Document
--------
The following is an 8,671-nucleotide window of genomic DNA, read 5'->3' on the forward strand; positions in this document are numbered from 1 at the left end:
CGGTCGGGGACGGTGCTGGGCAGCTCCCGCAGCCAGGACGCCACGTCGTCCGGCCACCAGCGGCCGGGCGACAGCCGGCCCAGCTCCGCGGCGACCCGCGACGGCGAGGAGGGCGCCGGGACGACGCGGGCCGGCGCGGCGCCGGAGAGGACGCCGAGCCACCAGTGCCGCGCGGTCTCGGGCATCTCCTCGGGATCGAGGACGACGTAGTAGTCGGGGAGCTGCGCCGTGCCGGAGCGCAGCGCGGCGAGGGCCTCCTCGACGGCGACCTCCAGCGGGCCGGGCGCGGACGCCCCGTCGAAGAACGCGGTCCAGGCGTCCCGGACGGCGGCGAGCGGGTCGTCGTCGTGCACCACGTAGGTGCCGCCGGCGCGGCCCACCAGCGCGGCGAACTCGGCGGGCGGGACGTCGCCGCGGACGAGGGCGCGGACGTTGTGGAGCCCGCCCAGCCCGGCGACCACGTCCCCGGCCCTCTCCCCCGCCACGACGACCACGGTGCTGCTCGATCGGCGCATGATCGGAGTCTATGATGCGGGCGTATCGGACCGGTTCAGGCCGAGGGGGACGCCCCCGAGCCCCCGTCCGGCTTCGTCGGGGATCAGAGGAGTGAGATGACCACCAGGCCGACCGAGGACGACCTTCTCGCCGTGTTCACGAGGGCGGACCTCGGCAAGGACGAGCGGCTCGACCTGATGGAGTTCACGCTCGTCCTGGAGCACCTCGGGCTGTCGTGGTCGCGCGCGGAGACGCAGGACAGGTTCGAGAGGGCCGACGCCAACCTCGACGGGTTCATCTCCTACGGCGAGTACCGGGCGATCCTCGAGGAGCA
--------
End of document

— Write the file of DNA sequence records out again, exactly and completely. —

The following is an 8,671-nucleotide window of genomic DNA, read 5'->3' on the forward strand; positions in this document are numbered from 1 at the left end:
CGGTCGGGGACGGTGCTGGGCAGCTCCCGCAGCCAGGACGCCACGTCGTCCGGCCACCAGCGGCCGGGCGACAGCCGGCCCAGCTCCGCGGCGACCCGCGACGGCGAGGAGGGCGCCGGGACGACGCGGGCCGGCGCGGCGCCGGAGAGGACGCCGAGCCACCAGTGCCGCGCGGTCTCGGGCATCTCCTCGGGATCGAGGACGACGTAGTAGTCGGGGAGCTGCGCCGTGCCGGAGCGCAGCGCGGCGAGGGCCTCCTCGACGGCGACCTCCAGCGGGCCGGGCGCGGACGCCCCGTCGAAGAACGCGGTCCAGGCGTCCCGGACGGCGGCGAGCGGGTCGTCGTCGTGCACCACGTAGGTGCCGCCGGCGCGGCCCACCAGCGCGGCGAACTCGGCGGGCGGGACGTCGCCGCGGACGAGGGCGCGGACGTTGTGGAGCCCGCCCAGCCCGGCGACCACGTCCCCGGCCCTCTCCCCCGCCACGACGACCACGGTGCTGCTCGATCGGCGCATGATCGGAGTCTATGATGCGGGCGTATCGGACCGGTTCAGGCCGAGGGGGACGCCCCCGAGCCCCCGTCCGGCTTCGTCGGGGATCAGAGGAGTGAGATGACCACCAGGCCGACCGAGGACGACCTTCTCGCCGTGTTCACGAGGGCGGACCTCGGCAAGGACGAGCGGCTCGACCTGATGGAGTTCACGCTCGTCCTGGAGCACCTCGGGCTGTCGTGGTCGCGCGCGGAGACGCAGGACAGGTTCGAGAGGGCCGACGCCAACCTCGACGGGTTCATCTCCTACGGCGAGTACCGGGCGATCCTCGAGGAGCA